The history of winemaking in Bulgaria dates back over 3000 years ago - with the ancient Thracians consuming wine from elaborate gold vessels in the shape of animals and mythical creatures. They traded what was then a dense, sweet wine from native grapes with the Greeks. During the Roman era, techniques improved and this is thought when white wines were introduced.
Homer’s Iliad describes the honey sweet black wine, which the ships of the Achaeans brought daily from the Thracian city of Ismarus to their camp outside Troy. Archaeological digs have found numerous votive plates, decorated vessels and coins depicting scenes of wine drinking in the lives of the Thracians.

 

Probably the best-known pieces are of Bulgarian gold and silver, which depict ritual wine drinking situations with the god Dionysus. It is also worth noting that ‘Plynius the Old’ stated that the first European vine grower was a Thracian named Evmolp. Wine trade spread throughout Europe during the 14th and 15th centuries. When the Ottomans occupied Europe, wine production in Bulgaria could continue because of a loophole in Muslim law allowing sacramental wines. Win, continued to thrive until the end of the 19th century until Phylloxera hit the country.
When looking more closely at Bulgaria you can easily see why it has such a long history with producing wine - good number of sun hours, fertile soils and geographic latitude (equivalent to central Italy and southern France) provide the perfect vine growing conditions practically all over the country.
The Bulgarian Wine Institute was established in Pleven in 1902. Wine cooperatives were on the rise by the 1920s and ‘30s. During the height of Communist rule in the 1960s and ‘70s, much of the wine export market were mass produced reds that gave Bulgaria a reputation for being mostly plonk. Bulgaria was the world's second largest wine producer in 1980s, but the industry declined after the collapse of communism.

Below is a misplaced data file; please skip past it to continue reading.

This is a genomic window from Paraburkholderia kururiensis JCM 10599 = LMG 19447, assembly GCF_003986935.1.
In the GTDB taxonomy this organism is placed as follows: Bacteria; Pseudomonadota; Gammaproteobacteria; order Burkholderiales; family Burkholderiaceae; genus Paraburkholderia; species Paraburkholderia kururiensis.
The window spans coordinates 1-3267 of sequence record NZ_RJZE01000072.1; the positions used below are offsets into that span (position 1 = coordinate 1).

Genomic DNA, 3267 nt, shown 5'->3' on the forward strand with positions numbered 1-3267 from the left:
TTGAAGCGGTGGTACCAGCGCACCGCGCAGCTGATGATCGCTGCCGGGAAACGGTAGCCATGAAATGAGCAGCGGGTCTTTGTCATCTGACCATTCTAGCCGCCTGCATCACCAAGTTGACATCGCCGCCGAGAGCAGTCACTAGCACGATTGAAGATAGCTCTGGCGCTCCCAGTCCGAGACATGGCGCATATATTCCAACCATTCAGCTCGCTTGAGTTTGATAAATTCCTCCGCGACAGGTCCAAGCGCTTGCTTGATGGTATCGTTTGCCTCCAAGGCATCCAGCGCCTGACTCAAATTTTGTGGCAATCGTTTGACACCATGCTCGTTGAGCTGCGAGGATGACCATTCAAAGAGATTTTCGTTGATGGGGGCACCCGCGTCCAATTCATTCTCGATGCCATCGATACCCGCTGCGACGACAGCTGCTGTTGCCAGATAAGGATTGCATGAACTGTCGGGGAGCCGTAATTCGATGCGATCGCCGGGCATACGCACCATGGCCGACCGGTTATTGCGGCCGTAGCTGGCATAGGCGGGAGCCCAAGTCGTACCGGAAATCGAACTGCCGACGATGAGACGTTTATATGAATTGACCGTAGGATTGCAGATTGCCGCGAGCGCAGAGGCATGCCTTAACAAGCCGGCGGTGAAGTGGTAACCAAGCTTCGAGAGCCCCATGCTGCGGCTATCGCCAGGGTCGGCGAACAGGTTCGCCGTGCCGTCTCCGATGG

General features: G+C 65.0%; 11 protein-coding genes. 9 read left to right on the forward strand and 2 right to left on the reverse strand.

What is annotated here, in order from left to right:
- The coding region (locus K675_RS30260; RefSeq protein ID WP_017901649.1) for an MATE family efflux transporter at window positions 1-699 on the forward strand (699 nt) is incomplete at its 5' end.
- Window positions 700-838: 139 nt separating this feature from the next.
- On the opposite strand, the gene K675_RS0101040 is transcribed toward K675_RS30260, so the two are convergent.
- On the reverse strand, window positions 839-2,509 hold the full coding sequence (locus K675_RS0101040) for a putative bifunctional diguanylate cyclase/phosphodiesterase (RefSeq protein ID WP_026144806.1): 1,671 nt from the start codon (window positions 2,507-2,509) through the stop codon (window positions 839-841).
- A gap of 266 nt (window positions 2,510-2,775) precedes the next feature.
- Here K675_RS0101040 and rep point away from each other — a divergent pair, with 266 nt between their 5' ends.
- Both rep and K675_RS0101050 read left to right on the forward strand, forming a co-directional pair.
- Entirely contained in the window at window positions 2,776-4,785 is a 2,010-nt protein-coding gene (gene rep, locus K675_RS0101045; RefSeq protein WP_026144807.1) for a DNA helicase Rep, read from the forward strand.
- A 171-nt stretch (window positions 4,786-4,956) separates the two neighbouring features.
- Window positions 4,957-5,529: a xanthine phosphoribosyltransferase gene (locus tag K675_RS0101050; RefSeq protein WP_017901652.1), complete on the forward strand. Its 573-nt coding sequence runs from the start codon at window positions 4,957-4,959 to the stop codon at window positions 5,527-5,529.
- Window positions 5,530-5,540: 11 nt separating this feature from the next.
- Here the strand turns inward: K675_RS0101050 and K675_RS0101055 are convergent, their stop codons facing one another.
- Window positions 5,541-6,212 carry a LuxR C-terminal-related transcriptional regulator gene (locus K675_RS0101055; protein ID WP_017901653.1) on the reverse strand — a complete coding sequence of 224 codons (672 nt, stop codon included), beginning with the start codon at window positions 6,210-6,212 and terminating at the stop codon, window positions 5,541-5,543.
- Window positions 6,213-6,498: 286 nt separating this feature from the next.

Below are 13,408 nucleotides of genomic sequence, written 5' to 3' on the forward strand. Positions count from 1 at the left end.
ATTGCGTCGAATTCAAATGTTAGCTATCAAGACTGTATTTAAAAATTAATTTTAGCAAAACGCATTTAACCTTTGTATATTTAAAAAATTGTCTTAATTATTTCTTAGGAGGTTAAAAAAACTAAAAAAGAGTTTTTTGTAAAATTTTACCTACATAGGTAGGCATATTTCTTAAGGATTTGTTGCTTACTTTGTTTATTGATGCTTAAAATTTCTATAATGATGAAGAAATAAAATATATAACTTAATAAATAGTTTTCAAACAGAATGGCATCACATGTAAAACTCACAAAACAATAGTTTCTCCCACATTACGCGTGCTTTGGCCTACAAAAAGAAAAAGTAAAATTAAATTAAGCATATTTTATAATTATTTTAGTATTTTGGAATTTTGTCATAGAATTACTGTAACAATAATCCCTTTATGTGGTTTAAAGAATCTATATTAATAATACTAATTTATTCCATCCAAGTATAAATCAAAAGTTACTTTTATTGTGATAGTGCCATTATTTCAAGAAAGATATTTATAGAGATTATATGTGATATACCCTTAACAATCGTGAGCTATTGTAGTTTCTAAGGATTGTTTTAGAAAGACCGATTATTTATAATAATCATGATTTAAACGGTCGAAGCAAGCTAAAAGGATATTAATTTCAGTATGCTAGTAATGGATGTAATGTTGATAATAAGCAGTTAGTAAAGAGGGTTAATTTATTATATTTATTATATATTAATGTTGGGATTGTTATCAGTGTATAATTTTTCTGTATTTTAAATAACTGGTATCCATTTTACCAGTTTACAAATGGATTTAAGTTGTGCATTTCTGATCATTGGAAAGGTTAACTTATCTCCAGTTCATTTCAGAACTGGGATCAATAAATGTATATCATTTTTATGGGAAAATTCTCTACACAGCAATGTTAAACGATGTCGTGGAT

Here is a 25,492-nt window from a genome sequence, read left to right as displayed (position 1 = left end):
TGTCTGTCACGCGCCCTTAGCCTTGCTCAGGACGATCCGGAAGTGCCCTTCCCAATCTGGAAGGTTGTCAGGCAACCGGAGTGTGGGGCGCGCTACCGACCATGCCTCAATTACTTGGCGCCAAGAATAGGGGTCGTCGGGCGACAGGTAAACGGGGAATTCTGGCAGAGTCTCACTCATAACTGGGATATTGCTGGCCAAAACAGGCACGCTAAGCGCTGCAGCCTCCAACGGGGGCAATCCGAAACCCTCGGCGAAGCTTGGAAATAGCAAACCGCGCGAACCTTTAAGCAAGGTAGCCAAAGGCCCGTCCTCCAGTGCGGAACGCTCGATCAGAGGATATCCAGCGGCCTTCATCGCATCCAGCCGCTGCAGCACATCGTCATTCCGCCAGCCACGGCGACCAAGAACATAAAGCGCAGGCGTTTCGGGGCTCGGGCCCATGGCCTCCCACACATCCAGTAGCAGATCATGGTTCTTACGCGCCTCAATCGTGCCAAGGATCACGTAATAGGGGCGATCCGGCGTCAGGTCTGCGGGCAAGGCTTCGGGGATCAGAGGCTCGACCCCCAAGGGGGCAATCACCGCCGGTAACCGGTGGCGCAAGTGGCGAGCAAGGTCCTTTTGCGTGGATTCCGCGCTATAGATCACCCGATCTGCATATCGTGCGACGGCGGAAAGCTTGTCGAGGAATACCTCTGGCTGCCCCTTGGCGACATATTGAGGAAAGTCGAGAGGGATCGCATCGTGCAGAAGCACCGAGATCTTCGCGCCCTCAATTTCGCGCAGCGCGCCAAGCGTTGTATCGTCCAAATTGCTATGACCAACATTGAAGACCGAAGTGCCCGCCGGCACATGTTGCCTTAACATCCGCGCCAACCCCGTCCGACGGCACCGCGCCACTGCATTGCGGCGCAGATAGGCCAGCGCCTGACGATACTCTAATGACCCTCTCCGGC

In 1989, with the fall of Communism, many of the wineries became privatized, with more focus on quality, and some attracted overseas investment. When replanting initiatives started, they took the route to focus on native varietals like the red Mavrud and Pamid in the south, and Gamza (Kadarka) in the north. Misket (Muscat) was planted as an attempt to produce a Bulgarian equivalent of Hungarian Tokaji.
Grapes are a mix of local and international. For whites: Dimyat, Misket and Ottonel, which are produced along with Chardonnay, Riesling, Sauvignon Blanc and Traminer. For reds: Gamza, Mavrud, Malnik, Red Misket and Pamid, along with Cabernet Sauvignon, Merlot, Gamay Noir, Syrah, and Rkatzeteli. Dimyat is Bulgaria’s most widely grown indigenous white varietal and its wine is served chilled on hot summer days.
A curious legend claims that Dimyat was originally cultivated in the Nile Delta of Egypt and was brought to Bulgaria by Crusaders; all that is currently known, its characteristics are typically Balkan. Wine production is now growing again, reaching 108million litres in 2011.
A government decree on the 13th of July 1960 officially divided Bulgaria into five distinct viticultural regions.
North - Danubian Plain:
The climate is temperate continental, hot summers and many sunny days a year. Typical styles are Muscat Ottonel, Cabernet Sauvignon, Merlot, Chardonnay, Aligoté, Pamid and the local Gamza.
East - Black Sea:
The Black Sea region is where 30% of all vines are located. 53% of all white wine varietals are grown here. Wine styles include Dimyat, Riesling, Muscat Ottonel, Ugni blanc, Sauvignon blanc, Traminer and Gewürztraminer.
South - Thracian Lowland:
A temperate continental climate and moderate rains are ideal conditions for producing red varietals growing in the lowlands of Upper Thrace. The region also includes the Sakar Mountain. Mavrud is a famous local wine, as well as Merlot, Cabernet Sauvignon, Muscatel and Pamid are grown here.
Southwest - Struma River Valley:
The region includes the valley of the river Struma in the historical region of Macedonia. The area has a strong Mediterranean influence from the south. The local style Shiroka melnishka loza (taking its name from Melnik), as well as Cabernet Sauvignon and Merlot.
Sub-Balkan - Rose Valley:
The varietals Muscatel, Riesling, Rkatsiteli, Cabernet Sauvignon and Merlot dominate. The region mostly produces dry and off-dry white wine with less red wine.